Katie Hornstein

Assistant Professor of Art History

Professor Hornstein is a specialist of nineteenth-century French art and visual culture.  Her teaching and research interests include the history of war imagery, nineteenth-century technologies of visual reproduction (print media and photography) and their interaction with more established media, such as painting, the rise of early mass culture, reception theory and history, nineteenth-century material culture, and most recently, the representation of animals.  Professor Hornstein's current book project, Leonine Encounters in Nineteenth-Century France, examines how visual representations of lions provided the basis for approaching a very human set of questions, including most notably issues related to sovereignty, empire and spectacle.   

206 Carpenter Hall
HB 6033
Art History
B.A. University of California, Berkeley
Ph.D. University of Michigan

Selected Publications


Picturing War in France, 1792-1856, Yale University Press, 2018.

"Introduction," and "Horace Vernet and the Problem of Facilité," in Horace Vernet and the Thresholds of Nineteenth-Century Visual Culture, eds. Daniel Harkett and Katie Hornstein (Hanover, N.H: University Press of New England, 2017).


"From Museum to Menagerie: Théodore Géricault and the Leonine Subject," The Art Bulletin, forthcoming early 2019. 

“Suspended Collectivity: Horace Vernet’s The Crossing the Arcole Bridge (1826),” Art History 72:3 (June: 2014): 429-453. (Official Commendation, Malcolm Bowie Prize, French Historical Studies)

« Le Diagraphe et Pantographe de Charles Gavard et l’âge de la reproduction mécanique visuelle en France, » Revue histoire de l’art 71 (2012): 73-83.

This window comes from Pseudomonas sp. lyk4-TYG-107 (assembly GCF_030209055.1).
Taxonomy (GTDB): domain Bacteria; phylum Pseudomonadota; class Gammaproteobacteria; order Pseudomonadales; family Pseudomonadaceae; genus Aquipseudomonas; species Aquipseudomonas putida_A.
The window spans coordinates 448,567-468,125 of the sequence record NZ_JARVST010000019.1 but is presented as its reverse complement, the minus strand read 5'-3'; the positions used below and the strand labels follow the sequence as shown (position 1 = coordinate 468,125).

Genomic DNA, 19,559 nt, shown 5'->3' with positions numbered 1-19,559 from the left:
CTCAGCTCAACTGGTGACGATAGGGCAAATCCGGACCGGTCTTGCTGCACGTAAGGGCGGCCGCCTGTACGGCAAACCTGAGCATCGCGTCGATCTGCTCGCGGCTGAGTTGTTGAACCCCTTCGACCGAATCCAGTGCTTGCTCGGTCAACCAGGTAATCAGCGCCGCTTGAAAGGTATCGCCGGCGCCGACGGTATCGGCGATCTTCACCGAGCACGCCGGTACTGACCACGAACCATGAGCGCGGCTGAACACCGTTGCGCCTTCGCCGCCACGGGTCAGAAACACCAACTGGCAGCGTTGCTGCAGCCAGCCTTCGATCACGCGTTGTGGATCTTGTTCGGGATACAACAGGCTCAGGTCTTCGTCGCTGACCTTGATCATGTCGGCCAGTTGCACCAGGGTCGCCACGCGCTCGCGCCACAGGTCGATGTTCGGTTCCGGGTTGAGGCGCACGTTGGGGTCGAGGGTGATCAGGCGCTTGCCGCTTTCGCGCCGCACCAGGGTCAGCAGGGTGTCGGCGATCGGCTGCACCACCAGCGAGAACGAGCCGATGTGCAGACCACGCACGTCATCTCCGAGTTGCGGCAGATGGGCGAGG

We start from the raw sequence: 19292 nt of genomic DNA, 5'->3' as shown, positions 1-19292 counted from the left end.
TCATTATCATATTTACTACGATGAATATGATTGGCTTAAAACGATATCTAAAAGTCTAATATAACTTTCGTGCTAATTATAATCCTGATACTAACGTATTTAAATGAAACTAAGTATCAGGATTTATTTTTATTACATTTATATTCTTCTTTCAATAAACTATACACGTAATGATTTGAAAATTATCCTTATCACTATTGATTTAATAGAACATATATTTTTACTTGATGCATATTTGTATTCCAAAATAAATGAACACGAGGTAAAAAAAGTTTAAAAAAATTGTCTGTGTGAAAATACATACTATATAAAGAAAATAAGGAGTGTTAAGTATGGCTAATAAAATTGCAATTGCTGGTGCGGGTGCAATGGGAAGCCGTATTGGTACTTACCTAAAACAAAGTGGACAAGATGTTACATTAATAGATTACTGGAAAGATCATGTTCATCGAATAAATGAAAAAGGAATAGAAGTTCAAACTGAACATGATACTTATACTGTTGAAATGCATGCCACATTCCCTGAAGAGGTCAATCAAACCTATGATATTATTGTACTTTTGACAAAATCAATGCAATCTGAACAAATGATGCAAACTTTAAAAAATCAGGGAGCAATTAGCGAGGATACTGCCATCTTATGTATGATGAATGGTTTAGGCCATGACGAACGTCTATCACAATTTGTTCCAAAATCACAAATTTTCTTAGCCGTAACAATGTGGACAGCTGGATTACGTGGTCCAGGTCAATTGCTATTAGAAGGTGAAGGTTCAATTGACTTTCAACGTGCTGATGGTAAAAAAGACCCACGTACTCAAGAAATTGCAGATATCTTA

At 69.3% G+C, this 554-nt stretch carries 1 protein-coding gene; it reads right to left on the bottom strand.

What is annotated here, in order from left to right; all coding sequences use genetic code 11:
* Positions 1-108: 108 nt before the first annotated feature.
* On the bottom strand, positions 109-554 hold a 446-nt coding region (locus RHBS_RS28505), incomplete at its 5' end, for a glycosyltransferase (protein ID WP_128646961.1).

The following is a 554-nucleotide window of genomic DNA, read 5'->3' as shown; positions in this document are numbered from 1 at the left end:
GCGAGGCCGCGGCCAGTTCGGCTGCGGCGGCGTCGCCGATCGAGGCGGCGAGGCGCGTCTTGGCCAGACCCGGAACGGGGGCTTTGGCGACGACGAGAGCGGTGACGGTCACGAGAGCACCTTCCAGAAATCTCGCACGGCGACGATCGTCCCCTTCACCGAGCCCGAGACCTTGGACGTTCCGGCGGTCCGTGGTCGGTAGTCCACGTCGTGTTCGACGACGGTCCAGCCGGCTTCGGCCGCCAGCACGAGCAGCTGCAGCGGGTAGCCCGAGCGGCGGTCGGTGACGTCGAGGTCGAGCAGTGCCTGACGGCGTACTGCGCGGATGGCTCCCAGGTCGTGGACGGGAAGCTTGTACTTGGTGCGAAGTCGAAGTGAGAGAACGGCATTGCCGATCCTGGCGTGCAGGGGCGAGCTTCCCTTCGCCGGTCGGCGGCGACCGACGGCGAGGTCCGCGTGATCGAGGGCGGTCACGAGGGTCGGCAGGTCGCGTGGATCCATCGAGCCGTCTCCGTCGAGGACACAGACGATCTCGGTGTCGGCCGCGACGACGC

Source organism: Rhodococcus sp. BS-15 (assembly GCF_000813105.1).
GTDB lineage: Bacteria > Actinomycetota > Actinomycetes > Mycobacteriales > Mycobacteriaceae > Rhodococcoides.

“Just Violence? Jacques Callot’s Grandes Misères et Malheurs de la Guerre,” University of Michigan Museums of Art and Archaeology Bulletin, Volume XVI (2005-2006): 29-48.


"The Territorial Imaginary of the Revolutionary and Napoleonic Wars," in Visual Culture of the Revolutionary and Napoleonic Wars, eds. Satish Padiyar, Philip Shaw, Philippa Simpson (London: Routlege, 2016), 13-24. 

“Horace Vernet’s Capture of the Smahla (1845): Reportage and Actuality in the Early French Illustrated Press,” in Getting the Picture: The History and Visual Culture of the News, edited by Jason Hill and Vanessa Schwartz (London: Bloomsbury, 2015), 246-251. 

 “An Unhappy Rivalry: Art and Industry at the Exposition Universelle of 1855 in Paris,” in Meet Me at the Fair: A World’s Fair Reader, edited by Celia Pearce and Laura Hollengreen (Pittsburgh: Carnegie-Mellon ETC University Press, 2014), 169-174.  

Book reviews: 

Commissioned book review: Stephen Bann, Distinguished Images: Prints and the Visual Economy in Nineteenth-Century France. New Haven and London: Yale University Press, 2013. H-France, 2014.

Commissioned book review: Richard Taws, The Politics of the Provisional: Art and Ephemera in Revolutionary France. University Park: Pennsylvania State University Press, 2013. CAA Reviews, 2014.

Commissioned book review: Conflicting Visions: War and Visual Culture in Britain and France, c. 1700-1830. Edited by John Bonehill and Geoff Quilley.  Ashgate: London, 2005. Montage, 2008: http://www.uiowa.edu/~montage/issues/2008/

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